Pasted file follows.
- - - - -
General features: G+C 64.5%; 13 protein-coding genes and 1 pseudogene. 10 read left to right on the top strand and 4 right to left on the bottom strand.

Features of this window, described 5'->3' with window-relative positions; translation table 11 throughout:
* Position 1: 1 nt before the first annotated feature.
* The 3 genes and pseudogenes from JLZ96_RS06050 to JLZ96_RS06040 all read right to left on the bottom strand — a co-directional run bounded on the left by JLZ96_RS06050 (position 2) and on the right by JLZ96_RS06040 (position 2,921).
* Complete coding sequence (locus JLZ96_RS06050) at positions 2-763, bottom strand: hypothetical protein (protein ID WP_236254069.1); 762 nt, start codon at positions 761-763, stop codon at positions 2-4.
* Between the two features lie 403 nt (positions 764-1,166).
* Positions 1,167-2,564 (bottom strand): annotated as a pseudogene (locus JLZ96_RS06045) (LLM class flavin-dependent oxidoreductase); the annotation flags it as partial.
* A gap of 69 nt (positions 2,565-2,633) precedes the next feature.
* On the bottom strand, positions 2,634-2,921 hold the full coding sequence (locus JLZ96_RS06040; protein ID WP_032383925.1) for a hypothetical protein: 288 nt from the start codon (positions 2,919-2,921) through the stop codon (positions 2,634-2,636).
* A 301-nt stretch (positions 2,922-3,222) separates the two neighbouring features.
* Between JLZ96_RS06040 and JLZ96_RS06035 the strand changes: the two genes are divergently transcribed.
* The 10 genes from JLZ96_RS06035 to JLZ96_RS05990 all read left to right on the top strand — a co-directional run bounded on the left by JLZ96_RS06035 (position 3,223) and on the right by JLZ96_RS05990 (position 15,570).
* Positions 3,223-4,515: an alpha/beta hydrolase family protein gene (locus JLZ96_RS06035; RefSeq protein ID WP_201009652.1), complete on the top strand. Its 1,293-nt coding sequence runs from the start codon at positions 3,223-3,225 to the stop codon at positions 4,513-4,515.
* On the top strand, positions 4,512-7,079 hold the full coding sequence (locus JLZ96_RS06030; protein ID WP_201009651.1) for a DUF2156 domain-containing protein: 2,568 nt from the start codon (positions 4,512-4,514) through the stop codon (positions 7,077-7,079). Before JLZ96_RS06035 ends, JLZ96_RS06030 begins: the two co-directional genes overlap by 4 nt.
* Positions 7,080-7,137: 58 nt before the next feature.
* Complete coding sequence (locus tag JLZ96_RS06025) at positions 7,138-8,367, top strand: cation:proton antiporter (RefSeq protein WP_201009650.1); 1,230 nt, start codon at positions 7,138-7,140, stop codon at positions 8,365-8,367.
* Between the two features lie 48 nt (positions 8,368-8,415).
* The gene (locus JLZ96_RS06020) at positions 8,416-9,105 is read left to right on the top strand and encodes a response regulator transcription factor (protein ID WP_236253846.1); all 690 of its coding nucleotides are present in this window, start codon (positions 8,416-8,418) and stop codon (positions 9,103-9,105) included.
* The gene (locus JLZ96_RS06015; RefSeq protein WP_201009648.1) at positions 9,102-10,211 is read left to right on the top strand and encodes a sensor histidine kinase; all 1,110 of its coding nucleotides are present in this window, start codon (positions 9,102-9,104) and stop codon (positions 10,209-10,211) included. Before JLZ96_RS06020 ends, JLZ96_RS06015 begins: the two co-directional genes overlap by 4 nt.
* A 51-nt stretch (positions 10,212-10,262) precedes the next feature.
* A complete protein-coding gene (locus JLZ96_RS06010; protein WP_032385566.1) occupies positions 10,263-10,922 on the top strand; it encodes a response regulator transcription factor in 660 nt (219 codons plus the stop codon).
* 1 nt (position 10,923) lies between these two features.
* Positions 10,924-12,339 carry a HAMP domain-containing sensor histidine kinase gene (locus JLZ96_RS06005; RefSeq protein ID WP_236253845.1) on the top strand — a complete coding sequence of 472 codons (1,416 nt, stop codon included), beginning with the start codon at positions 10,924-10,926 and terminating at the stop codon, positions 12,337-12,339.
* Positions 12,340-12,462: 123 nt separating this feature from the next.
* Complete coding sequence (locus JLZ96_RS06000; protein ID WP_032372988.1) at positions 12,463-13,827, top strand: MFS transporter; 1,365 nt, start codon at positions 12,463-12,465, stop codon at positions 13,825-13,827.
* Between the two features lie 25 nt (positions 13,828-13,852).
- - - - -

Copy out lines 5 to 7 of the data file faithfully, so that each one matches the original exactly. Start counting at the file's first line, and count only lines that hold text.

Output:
* Complete coding sequence (locus JLZ96_RS06050) at positions 2-763, bottom strand: hypothetical protein (protein ID WP_236254069.1); 762 nt, start codon at positions 761-763, stop codon at positions 2-4.
* Between the two features lie 403 nt (positions 764-1,166).
* Positions 1,167-2,564 (bottom strand): annotated as a pseudogene (locus JLZ96_RS06045) (LLM class flavin-dependent oxidoreductase); the annotation flags it as partial.